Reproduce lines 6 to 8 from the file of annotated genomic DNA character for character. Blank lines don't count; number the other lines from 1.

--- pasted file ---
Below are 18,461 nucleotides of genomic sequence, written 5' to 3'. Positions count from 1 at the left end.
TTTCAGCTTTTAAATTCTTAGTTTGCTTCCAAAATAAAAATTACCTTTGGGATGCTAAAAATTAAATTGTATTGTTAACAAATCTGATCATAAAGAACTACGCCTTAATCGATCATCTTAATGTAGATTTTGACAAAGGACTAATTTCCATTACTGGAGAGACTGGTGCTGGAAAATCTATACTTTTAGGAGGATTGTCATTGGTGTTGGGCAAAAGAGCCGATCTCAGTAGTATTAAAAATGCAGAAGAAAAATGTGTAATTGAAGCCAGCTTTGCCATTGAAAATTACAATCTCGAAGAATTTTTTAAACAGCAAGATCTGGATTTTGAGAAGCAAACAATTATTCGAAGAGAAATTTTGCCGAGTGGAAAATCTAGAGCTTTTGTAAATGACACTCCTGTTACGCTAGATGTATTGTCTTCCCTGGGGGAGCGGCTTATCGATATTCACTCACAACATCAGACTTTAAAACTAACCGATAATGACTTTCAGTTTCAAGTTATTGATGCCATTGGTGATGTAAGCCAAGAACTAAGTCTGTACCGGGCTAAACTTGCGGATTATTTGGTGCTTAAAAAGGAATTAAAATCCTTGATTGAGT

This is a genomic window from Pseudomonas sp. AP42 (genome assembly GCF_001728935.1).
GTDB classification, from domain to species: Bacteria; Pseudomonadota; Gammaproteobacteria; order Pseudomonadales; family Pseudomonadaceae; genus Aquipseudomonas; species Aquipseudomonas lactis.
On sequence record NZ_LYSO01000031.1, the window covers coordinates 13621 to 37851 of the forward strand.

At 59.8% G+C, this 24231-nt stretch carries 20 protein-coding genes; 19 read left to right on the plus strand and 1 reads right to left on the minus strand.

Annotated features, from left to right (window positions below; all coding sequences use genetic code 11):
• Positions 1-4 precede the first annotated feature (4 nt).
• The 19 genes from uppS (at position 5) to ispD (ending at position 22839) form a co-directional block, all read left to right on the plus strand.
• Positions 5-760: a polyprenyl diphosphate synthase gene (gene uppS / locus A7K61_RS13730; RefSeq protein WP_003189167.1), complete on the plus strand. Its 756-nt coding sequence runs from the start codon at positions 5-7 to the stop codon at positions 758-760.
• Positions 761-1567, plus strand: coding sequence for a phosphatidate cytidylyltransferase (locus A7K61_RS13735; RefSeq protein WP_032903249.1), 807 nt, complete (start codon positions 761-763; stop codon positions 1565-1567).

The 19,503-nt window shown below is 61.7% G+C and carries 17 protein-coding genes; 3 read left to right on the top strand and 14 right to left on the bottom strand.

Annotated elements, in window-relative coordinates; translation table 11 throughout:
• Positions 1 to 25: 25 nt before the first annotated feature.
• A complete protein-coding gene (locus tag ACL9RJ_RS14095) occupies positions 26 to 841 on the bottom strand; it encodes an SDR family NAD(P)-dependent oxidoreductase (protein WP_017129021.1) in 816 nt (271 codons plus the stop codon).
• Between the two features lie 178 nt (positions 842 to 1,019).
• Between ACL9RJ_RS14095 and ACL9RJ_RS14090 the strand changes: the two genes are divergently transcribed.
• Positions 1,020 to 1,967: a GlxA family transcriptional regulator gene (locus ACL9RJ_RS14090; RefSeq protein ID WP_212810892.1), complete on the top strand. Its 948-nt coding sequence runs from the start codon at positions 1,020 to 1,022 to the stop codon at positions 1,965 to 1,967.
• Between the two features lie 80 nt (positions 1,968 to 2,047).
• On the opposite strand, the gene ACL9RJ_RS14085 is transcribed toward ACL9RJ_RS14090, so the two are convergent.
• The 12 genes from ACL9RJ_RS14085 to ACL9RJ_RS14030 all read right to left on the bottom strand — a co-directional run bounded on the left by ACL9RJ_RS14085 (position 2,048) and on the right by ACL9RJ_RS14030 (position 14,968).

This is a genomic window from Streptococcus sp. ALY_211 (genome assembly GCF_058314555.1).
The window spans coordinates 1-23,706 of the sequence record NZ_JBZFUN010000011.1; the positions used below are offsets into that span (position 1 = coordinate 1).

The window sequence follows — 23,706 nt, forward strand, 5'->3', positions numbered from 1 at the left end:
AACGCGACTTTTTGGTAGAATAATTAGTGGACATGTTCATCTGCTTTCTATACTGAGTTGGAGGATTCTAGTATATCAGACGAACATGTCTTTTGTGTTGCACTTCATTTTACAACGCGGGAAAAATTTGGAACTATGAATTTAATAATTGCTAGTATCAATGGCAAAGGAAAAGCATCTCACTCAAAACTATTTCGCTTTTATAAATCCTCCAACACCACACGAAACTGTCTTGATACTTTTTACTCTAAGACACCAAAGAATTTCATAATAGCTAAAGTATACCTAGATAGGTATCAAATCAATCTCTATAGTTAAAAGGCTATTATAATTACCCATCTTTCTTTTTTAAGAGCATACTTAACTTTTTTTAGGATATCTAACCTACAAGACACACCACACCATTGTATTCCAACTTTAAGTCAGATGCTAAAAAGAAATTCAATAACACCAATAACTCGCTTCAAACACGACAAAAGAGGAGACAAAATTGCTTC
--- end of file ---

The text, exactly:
At 59.8% G+C, this 24231-nt stretch carries 20 protein-coding genes; 19 read left to right on the plus strand and 1 reads right to left on the minus strand.

Annotated features, from left to right (window positions below; all coding sequences use genetic code 11):
• Positions 1-4 precede the first annotated feature (4 nt).